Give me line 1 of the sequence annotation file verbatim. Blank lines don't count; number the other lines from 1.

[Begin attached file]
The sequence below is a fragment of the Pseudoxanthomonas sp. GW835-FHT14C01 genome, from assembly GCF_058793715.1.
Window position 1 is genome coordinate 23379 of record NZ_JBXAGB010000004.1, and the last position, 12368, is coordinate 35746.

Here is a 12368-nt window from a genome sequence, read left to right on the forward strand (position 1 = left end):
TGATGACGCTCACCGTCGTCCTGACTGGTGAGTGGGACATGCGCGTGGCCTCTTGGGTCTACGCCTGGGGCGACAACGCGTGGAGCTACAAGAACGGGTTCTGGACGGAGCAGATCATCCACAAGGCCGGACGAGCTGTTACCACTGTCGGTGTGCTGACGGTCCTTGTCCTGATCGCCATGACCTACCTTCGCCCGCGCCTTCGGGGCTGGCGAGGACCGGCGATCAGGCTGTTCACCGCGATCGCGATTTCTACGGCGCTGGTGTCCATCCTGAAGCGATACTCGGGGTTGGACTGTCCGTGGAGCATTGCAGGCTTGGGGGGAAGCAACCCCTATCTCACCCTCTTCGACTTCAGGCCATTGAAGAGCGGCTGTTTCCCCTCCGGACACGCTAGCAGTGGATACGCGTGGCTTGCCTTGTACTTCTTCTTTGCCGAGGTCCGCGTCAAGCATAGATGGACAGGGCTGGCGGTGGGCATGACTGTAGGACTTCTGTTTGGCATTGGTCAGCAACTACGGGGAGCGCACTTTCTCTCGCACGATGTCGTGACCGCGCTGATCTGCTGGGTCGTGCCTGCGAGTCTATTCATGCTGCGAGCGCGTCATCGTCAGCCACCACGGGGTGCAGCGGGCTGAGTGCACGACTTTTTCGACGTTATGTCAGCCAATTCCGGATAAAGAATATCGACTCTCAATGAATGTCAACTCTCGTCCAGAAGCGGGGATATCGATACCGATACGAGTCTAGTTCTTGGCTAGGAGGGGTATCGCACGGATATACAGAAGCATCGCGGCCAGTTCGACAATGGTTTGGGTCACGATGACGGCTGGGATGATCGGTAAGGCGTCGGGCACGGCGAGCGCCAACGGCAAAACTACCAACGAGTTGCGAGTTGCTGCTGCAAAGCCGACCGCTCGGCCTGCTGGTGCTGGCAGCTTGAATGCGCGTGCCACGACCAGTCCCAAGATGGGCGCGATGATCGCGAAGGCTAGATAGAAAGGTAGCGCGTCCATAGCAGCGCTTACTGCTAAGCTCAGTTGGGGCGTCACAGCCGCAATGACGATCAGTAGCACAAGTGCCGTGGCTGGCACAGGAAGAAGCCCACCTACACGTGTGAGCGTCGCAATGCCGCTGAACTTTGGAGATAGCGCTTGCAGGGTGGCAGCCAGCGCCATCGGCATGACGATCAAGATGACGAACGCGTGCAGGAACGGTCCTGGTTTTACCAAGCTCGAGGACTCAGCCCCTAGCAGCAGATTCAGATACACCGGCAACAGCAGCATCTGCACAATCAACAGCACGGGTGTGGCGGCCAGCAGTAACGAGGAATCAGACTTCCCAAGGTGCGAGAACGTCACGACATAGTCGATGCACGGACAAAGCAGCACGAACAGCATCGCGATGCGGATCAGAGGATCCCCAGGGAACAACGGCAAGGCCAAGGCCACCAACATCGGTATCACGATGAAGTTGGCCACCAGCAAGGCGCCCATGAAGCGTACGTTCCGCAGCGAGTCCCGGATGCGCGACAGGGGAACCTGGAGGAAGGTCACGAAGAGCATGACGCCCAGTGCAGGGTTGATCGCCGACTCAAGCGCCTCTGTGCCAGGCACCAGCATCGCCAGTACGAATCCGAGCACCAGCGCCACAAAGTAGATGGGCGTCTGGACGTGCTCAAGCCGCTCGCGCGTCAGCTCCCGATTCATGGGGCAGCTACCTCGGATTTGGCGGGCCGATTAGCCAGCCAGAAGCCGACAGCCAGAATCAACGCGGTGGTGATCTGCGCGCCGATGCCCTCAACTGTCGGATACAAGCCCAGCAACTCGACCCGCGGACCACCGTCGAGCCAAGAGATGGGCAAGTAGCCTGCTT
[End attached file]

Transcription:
The sequence below is a fragment of the Pseudoxanthomonas sp. GW835-FHT14C01 genome, from assembly GCF_058793715.1.